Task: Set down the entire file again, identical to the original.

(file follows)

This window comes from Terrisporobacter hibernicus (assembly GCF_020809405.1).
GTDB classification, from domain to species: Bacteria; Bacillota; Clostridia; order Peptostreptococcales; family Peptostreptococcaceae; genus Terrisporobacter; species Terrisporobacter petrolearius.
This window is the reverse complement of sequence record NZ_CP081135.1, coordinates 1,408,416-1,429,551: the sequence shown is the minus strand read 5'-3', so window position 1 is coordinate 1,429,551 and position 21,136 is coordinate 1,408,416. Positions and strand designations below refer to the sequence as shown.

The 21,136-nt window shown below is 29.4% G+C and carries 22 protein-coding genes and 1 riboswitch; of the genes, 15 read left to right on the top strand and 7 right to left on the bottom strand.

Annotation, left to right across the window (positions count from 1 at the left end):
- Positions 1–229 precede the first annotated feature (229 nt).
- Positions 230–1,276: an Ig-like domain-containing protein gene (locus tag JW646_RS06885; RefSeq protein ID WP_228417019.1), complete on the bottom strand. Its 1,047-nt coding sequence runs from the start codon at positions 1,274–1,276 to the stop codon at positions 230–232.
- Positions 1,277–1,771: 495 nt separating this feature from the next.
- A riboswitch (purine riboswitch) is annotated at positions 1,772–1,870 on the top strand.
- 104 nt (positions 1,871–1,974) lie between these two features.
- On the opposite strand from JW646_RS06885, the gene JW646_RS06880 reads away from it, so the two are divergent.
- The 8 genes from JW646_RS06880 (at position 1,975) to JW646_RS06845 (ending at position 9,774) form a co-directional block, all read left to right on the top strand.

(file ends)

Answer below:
This window comes from Terrisporobacter hibernicus (assembly GCF_020809405.1).
GTDB classification, from domain to species: Bacteria; Bacillota; Clostridia; order Peptostreptococcales; family Peptostreptococcaceae; genus Terrisporobacter; species Terrisporobacter petrolearius.
This window is the reverse complement of sequence record NZ_CP081135.1, coordinates 1,408,416-1,429,551: the sequence shown is the minus strand read 5'-3', so window position 1 is coordinate 1,429,551 and position 21,136 is coordinate 1,408,416. Positions and strand designations below refer to the sequence as shown.

The 21,136-nt window shown below is 29.4% G+C and carries 22 protein-coding genes and 1 riboswitch; of the genes, 15 read left to right on the top strand and 7 right to left on the bottom strand.

Annotation, left to right across the window (positions count from 1 at the left end):
- Positions 1–229 precede the first annotated feature (229 nt).
- Positions 230–1,276: an Ig-like domain-containing protein gene (locus tag JW646_RS06885; RefSeq protein ID WP_228417019.1), complete on the bottom strand. Its 1,047-nt coding sequence runs from the start codon at positions 1,274–1,276 to the stop codon at positions 230–232.
- Positions 1,277–1,771: 495 nt separating this feature from the next.
- A riboswitch (purine riboswitch) is annotated at positions 1,772–1,870 on the top strand.
- 104 nt (positions 1,871–1,974) lie between these two features.
- On the opposite strand from JW646_RS06885, the gene JW646_RS06880 reads away from it, so the two are divergent.
- The 8 genes from JW646_RS06880 (at position 1,975) to JW646_RS06845 (ending at position 9,774) form a co-directional block, all read left to right on the top strand.